Between them, the 17 men avoided paying nearly £643,000 of income tax and national insurance. They were served with prison sentences of up to two years, although several had their sentences suspended.
Sixteen of the 17 were tried between April and July 2015 but the final case was heard just this week. Aleksandr Gebski, a 55-year-old electrician based in Loughborough, pleaded guilty to the fraudulent evasion of £28,196.36 of income tax and national insurance between April 2008 and February 2015. He was sentenced to 21 months in prison, suspended for two years, when he appeared at Leicester Crown Court on Monday 22nd August 2016. He was also placed on a four-month curfew and ordered to pay £700 costs.
The fraud came to light when HMRC’s Project Dobbin investigation identified a trend in the financial accounting of local tradesmen, with many of them known to each other. They all worked for the same company on a self-employed basis and were paid monthly, but failed to register with HMRC for self-assessment, instead keeping the money they should have handed over in income tax and national insurance. The company was not implicated in the fraud.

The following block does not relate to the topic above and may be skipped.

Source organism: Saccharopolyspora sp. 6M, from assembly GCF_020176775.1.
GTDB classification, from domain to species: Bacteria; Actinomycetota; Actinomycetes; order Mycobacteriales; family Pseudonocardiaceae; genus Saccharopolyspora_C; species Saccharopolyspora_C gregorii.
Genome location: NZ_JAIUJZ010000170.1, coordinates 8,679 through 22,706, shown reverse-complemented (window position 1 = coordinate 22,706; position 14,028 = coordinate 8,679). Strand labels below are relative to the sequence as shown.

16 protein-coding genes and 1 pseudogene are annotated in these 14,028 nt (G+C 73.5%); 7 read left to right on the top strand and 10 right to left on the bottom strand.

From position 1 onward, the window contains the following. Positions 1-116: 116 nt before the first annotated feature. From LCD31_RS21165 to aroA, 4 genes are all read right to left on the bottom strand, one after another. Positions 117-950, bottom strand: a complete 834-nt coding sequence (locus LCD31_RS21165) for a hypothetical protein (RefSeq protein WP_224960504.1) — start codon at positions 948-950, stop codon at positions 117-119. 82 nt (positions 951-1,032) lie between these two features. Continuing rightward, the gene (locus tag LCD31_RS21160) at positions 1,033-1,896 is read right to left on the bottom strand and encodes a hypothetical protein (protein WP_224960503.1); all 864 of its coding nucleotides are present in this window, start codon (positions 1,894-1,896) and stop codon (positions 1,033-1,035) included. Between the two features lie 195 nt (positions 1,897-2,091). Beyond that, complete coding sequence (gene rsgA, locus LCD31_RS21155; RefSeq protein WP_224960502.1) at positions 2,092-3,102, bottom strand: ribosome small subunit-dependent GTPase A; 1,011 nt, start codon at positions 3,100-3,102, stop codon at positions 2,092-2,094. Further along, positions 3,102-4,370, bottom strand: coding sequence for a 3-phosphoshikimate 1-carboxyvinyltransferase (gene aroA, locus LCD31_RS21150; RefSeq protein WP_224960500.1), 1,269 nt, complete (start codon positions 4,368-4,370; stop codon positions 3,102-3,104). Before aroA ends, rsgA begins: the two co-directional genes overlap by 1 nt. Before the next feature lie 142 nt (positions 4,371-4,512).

Brett Wilkinson, assistant director at the HMRC’s fraud investigation service, said: “This was a group of individuals who decided to keep taxpayers’ money that should have been funding vital public services. As self-employed traders in the construction industry, they believed it was a quick way to make easy cash, with little risk of getting caught - but they couldn’t have been more wrong.
“This last prosecution brings to an end a scam extending across the Leicestershire area and shows HMRC is levelling the playing field for honest tradesmen. The sentences passed down should be a warning to anyone thinking about committing tax fraud – it’s a criminal offence and we won’t hesitate to use our full range of powers to ensure that nobody is beyond the law.”